Taxi Driver Fingerprints
From Newsday | December 12, 2016 By Lisa Irizarry
A public hearing on an amendment to Southampton Town’s taxi law that would require drivers to be fingerprinted by the local police department when they apply for licenses is scheduled for Tuesday.
Councilman Stan Glinka, who has proposed the legislation, said officials are concerned about the safety of passengers after some license applicants were found to have offenses such as driving while intoxicated and theft in their backgrounds.
Officials are also concerned about a new Uber policy in Rhode Island and Connecticut possibly being adopted in New York, allowing drivers convicted of some nonviolent offenses such as resisting arrest and check fraud to work for the app-based transportation company.
The measure would go into effect Jan. 1.
“We came across several applicants who we could not issue permits to because of previous infractions that would not conform to our standards and codes,” Glinka said in an interview Monday.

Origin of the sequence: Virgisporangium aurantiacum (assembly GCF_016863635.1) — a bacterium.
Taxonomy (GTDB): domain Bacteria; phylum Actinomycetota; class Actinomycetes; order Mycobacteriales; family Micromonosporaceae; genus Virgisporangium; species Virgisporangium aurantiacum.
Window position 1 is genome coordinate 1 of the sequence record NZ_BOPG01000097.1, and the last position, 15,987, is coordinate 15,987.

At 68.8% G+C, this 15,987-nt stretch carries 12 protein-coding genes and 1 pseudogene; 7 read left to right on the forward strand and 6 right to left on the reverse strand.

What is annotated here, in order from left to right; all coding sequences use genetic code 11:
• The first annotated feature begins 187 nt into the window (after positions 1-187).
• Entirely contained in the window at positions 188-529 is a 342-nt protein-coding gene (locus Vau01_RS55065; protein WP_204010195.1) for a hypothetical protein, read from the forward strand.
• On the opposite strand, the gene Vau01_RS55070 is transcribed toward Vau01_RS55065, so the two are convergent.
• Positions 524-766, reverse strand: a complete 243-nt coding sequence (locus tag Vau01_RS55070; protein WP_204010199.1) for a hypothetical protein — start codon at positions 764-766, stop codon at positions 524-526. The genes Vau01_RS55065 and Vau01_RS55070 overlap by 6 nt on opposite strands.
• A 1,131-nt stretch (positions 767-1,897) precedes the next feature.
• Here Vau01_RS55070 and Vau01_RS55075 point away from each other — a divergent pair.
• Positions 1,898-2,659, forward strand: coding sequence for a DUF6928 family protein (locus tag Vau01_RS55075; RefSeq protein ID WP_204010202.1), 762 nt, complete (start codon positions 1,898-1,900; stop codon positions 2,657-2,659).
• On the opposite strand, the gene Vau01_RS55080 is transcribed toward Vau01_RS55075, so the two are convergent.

Glinka said the applicants had obtained their vehicle-for-hire license from Suffolk County and had been fingerprinted to qualify, but “things can fall through the cracks, so we want to make sure we also do fingerprinting through our police department and make sure someone should be driving.”
Although fingerprinting is now a requirement for local licensing, fingerprinting done by Suffolk County is accepted.
“We were basically allowing them to be grandfathered,” Glinka said of drivers applying for local operator licenses. “Now we’re being more stringent. We don’t want to be liable for the safety aspect. It’s all about public safety.”
A New York representative for Uber could not immediately be reached for comment on the proposed legislation, but MoMo Zhou, a spokeswoman for Uber’s San Francisco office, referred to an October Facebook post by Uber CEO Travis Kalanick when asked about Uber’s new policy in Rhode Island and Connecticut.
“Uber began working on loosening its rules earlier this year after California reduced the penalty for some crimes and changed them from felonies to misdemeanors,” Kalanick said in the post. He added, “Connecticut and Rhode Island also adopted new laws allowing convicts more access to jobs.”
The post added, “Millions of Americans have served their time and want to earn an honest living. To break the cycle of recidivism, we need to give them a second chance.”
The hearing is to be held at 1 p.m. at Southampton Town Hall.